engineering graduate school question

panfilero wrote:


I too was 30 when I got my BEE. It was too long ago for my experience to be relevant, so I can offer only an observation, not advice. I got on fine without an advanced degree, but they are more necessary now than they were then. And even considering the more than 40-year interval, I was lucky to have advances as far as I did. (I was good. The luck was working for people who valued achievement more than credentials.)
Jerry
--
Engineering is the art of making what you want from things you can get.
¯¯¯¯¯¯¯¯¯¯¯¯¯¯¯¯¯¯¯¯¯¯¯¯¯¯¯¯¯¯¯¯¯¯¯¯¯¯¯¯¯¯¯¯¯¯¯¯¯¯¯¯¯¯¯¯¯¯¯¯¯¯¯¯¯¯¯¯¯¯¯
  Click to see the full signature.
Add pictures here
<% if( /^image/.test(type) ){ %>
<% } %>
<%-name%>
Add image file
Upload
On 6/18/07 3:55 PM, in article snipped-for-privacy@example.net,

Of the responses I have seen so far, this is the best advice. What do you want to do? Do you have any passion for some specialty? In my day, I am retired now, amateur radio was a passion for many a potential EE. That seems to be replaced by computers now and ham radio is dying. Do you like working at the bench in preference to design and analysis? Let that guide you.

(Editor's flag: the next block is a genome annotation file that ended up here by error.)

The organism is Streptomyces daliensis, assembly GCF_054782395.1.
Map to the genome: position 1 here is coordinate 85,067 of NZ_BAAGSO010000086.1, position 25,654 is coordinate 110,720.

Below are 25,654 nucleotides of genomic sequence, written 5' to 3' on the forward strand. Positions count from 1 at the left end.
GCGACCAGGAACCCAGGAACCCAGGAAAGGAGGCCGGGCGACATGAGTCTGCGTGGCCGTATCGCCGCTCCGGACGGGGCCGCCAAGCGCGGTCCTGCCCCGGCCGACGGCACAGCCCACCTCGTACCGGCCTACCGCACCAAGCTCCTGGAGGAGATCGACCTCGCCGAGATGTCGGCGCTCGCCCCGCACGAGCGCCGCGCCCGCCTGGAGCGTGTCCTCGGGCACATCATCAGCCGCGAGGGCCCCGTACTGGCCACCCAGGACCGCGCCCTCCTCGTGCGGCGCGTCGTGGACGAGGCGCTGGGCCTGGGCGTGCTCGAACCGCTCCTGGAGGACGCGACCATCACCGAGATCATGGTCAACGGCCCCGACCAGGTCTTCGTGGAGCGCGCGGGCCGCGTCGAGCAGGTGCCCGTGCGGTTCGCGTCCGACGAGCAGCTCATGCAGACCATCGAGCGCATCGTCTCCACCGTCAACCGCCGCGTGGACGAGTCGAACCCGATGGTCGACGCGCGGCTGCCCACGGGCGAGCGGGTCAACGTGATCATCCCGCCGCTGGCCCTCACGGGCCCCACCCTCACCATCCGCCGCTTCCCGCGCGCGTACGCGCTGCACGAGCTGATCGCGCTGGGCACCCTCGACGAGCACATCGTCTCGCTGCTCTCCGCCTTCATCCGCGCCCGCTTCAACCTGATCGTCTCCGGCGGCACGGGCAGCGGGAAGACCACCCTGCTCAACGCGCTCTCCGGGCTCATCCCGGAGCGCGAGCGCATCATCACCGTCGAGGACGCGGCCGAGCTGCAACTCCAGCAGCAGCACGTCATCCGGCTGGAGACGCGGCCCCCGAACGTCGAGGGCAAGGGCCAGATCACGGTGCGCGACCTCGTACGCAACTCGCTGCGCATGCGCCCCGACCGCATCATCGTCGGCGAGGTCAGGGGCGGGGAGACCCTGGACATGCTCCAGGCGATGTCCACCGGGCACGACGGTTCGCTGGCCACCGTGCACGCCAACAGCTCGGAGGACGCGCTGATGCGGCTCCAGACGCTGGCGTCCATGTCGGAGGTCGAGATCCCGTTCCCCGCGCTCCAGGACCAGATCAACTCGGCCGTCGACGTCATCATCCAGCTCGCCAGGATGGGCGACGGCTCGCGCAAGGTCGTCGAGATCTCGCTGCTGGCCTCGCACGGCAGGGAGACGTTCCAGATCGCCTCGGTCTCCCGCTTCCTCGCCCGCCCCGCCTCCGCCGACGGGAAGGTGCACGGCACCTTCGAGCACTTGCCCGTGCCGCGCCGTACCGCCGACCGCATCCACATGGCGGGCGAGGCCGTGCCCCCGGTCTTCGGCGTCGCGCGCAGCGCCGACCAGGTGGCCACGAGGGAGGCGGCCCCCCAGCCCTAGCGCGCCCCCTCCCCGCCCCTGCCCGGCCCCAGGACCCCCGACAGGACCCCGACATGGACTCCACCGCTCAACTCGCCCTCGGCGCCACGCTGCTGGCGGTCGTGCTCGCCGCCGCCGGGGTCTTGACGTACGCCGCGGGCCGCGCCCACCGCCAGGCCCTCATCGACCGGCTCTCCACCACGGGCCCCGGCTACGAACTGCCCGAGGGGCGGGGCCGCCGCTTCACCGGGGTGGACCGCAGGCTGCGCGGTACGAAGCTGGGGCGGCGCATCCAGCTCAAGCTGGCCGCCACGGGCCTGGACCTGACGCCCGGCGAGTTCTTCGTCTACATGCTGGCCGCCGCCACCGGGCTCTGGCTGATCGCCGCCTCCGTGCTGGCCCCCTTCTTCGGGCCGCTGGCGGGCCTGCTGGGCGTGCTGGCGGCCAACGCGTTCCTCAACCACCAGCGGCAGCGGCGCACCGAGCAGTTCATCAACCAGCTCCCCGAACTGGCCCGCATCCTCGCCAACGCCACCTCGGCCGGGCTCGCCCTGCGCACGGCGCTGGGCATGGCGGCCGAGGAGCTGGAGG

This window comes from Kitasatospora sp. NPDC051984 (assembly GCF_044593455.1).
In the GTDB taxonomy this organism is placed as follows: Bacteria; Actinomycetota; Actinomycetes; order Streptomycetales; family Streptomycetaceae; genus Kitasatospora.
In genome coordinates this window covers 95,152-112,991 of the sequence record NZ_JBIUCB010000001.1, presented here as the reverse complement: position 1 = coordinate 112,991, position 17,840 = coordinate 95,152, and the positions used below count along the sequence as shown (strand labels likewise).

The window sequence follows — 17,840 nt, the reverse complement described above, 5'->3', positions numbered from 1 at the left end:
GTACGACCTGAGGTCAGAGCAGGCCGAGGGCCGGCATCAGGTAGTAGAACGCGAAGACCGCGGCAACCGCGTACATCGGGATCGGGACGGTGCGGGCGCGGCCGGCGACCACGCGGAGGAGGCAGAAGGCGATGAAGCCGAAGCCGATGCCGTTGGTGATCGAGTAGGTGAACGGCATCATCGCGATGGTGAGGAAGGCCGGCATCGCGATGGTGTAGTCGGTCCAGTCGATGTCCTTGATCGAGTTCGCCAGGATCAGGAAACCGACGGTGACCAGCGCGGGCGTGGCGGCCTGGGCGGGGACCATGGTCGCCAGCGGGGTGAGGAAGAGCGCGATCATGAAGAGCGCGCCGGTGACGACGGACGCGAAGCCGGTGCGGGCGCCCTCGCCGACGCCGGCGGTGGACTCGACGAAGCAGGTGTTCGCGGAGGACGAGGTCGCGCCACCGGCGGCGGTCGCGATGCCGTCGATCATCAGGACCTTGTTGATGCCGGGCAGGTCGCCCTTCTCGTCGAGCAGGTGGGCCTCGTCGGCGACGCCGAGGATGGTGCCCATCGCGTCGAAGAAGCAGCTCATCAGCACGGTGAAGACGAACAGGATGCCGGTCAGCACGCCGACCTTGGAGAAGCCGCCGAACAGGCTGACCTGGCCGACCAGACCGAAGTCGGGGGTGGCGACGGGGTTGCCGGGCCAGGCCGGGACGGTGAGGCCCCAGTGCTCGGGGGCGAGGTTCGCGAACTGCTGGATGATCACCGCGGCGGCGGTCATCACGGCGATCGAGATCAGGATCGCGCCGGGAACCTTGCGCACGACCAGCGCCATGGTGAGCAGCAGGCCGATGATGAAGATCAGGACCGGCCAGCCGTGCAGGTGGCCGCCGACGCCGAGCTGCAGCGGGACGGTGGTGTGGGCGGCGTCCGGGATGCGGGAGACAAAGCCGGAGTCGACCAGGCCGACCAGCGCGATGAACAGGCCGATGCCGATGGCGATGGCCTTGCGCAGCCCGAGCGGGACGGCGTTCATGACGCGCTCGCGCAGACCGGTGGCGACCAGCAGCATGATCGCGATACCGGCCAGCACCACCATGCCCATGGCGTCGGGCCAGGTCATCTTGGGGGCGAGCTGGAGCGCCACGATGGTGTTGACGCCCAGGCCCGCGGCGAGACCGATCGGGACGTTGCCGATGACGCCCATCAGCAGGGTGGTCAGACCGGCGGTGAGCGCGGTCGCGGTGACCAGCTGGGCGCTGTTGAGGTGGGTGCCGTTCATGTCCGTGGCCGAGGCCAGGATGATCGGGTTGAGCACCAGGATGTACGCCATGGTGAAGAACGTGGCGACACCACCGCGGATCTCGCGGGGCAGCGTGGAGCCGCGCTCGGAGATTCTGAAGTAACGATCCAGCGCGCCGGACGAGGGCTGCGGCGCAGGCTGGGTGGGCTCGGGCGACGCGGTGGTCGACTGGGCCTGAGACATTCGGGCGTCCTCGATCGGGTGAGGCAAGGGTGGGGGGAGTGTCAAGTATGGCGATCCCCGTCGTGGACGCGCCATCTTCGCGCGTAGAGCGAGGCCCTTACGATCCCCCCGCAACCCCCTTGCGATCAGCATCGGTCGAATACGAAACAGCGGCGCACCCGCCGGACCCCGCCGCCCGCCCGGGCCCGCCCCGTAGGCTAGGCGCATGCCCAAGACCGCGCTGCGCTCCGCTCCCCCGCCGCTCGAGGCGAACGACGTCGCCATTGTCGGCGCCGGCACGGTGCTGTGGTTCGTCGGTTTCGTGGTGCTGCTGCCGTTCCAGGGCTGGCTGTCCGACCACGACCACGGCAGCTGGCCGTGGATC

Good luck!
Bill -- Support the troops. Impeach Bush. Oh, I forgot about Cheney.
Add pictures here
<% if( /^image/.test(type) ){ %>
<% } %>
<%-name%>
Add image file
Upload

Amateur Radio killed itself off by allowing appliance operators to go wild. They should have insisted on taxing imported ahm equipment and put a practical test in place like the one for an A&P license for the Extra.
As a career decision the MSEE makes sense only if very, very carefully evaluated in terms of the future of the H-1B program, which has killed EE/CS as a desireable career path for many Americans.
You can't compete with an Indian who will work for thirty or forty thousand a year in Silicon Valley and live eight-up in a one room apartment. I know a man that with a master's in EE and several years experience in defense plants bought a bus and headed out to Silicon Valley with the idea he'd live in the bus for awhile. This was a very nice MCI MC-8 conversion formerly used by a famous country singer on tour. He couldn't get hired in any engineering job at any rate of pay, he even applied for engineering tech positions and they turned him down, of course, as overqualified. He FINALLY (speaking very good Spanish) had the wild ass idea of getting a Matricula Consular card under a fake name-and to understand why it's funny he's a really Nordic looking guy-and got a job at a big semiconductor company as a fab maintenance person. He finally was able to get an engineering support job under his real name, but the pay isn't a lot better. If he didn't own the bus, and its economical 'toad' (a towed small car behind it) outright he couldn't possibly live out there. As it stands he dreads having to get California tags and insurance on the bus: the toad will never get past CARB.